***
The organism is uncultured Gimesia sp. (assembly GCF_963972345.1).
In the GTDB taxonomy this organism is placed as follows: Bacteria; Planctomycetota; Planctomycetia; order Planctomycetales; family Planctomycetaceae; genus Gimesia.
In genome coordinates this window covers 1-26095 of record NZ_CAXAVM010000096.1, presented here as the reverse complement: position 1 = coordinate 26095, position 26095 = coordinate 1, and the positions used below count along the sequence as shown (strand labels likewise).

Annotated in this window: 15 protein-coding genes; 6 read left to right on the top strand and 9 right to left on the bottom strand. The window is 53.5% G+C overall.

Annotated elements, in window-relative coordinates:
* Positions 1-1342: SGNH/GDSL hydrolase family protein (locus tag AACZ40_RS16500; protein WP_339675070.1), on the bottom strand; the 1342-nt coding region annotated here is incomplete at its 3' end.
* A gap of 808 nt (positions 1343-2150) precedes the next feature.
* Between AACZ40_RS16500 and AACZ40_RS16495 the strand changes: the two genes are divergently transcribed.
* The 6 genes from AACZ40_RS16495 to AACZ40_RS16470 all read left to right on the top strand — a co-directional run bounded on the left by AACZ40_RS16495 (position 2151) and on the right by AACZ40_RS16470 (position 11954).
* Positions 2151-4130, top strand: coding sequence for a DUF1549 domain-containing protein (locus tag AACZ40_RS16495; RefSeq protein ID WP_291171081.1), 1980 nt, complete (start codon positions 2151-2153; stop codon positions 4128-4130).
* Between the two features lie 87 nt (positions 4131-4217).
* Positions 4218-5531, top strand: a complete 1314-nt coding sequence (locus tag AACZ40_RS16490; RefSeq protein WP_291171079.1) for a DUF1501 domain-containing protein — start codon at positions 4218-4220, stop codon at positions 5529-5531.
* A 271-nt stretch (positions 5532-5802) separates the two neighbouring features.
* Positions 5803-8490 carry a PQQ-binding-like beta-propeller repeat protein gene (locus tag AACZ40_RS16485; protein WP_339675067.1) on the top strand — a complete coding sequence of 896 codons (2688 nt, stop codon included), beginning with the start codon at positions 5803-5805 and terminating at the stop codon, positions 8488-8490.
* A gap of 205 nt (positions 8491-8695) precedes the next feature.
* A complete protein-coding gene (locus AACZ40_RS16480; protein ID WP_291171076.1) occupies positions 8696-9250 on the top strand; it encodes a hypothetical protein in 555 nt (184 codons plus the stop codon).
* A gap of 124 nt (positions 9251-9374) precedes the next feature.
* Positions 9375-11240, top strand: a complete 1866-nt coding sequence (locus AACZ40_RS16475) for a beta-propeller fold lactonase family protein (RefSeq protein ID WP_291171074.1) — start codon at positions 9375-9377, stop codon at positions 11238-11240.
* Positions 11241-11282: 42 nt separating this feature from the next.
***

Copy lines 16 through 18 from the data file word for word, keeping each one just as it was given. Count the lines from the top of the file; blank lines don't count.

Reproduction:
* A complete protein-coding gene (locus AACZ40_RS16480; protein ID WP_291171076.1) occupies positions 8696-9250 on the top strand; it encodes a hypothetical protein in 555 nt (184 codons plus the stop codon).
* A gap of 124 nt (positions 9251-9374) precedes the next feature.
* Positions 9375-11240, top strand: a complete 1866-nt coding sequence (locus AACZ40_RS16475) for a beta-propeller fold lactonase family protein (RefSeq protein ID WP_291171074.1) — start codon at positions 9375-9377, stop codon at positions 11238-11240.